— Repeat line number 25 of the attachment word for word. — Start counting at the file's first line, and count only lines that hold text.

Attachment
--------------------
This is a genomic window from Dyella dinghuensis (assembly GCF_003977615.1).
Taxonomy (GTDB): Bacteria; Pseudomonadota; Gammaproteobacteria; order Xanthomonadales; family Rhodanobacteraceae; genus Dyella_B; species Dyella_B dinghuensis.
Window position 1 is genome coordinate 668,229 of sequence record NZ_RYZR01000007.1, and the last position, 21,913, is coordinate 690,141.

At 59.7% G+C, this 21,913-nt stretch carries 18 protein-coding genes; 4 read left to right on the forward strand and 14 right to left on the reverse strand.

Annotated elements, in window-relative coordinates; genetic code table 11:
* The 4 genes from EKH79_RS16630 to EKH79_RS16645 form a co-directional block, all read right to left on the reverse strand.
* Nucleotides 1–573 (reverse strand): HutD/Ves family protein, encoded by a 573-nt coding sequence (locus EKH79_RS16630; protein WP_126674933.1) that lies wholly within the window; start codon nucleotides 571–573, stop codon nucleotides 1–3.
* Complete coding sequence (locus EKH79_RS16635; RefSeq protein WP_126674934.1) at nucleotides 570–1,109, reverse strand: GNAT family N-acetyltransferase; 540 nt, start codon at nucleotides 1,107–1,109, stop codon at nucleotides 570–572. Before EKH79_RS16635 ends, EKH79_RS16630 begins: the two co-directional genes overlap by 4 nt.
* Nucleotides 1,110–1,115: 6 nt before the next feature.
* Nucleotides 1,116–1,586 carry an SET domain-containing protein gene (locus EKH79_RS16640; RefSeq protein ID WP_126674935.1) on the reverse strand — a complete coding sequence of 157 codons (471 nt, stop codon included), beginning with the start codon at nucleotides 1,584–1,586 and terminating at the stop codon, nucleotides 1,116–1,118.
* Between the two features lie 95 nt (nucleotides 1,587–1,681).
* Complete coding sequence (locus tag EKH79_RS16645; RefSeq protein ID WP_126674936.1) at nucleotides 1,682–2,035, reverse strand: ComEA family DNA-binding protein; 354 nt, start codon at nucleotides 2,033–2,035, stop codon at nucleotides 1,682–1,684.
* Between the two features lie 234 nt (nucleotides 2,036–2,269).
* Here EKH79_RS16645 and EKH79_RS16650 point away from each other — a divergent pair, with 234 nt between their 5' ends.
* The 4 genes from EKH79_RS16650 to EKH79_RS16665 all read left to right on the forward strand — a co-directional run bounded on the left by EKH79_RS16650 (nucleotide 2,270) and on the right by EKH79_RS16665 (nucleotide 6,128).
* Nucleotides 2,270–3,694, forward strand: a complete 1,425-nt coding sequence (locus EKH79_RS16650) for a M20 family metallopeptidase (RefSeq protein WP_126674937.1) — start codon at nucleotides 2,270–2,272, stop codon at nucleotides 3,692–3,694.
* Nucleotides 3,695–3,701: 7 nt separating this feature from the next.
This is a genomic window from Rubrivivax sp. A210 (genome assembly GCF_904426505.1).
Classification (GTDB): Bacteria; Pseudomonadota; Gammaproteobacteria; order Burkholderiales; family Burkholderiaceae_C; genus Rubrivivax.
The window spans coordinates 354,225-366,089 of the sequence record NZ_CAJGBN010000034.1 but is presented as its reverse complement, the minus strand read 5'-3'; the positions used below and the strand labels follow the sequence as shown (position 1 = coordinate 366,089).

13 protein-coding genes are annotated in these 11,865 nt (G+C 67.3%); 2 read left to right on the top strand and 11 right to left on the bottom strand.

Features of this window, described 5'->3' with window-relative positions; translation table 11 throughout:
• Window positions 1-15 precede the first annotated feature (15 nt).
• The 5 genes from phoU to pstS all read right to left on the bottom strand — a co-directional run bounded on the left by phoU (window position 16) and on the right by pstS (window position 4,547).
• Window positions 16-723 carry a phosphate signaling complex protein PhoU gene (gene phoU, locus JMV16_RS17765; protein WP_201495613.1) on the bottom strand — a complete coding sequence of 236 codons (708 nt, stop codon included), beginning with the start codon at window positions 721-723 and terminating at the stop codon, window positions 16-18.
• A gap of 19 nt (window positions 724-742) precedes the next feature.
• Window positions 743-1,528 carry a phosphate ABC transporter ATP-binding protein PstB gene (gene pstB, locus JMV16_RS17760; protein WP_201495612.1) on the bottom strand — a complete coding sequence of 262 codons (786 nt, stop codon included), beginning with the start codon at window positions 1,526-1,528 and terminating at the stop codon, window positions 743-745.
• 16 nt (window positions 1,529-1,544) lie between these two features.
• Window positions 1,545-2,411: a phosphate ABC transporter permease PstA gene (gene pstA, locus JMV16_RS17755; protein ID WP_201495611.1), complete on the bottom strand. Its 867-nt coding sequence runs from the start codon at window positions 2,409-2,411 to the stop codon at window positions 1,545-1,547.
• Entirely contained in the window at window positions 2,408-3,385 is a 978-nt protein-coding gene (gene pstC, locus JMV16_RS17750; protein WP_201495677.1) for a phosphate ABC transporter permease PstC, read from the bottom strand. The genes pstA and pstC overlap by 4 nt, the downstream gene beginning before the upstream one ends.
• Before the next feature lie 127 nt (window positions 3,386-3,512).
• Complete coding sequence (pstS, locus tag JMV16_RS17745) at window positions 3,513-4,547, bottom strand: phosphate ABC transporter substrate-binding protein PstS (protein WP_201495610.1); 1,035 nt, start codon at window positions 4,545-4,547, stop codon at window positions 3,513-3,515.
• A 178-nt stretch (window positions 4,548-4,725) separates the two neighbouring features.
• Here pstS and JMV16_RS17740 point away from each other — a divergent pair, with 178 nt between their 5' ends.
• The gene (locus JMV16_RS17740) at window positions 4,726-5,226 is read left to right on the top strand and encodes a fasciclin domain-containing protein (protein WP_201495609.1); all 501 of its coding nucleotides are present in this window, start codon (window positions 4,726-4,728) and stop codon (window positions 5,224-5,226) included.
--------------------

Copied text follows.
• Window positions 16-723 carry a phosphate signaling complex protein PhoU gene (gene phoU, locus JMV16_RS17765; protein WP_201495613.1) on the bottom strand — a complete coding sequence of 236 codons (708 nt, stop codon included), beginning with the start codon at window positions 721-723 and terminating at the stop codon, window positions 16-18.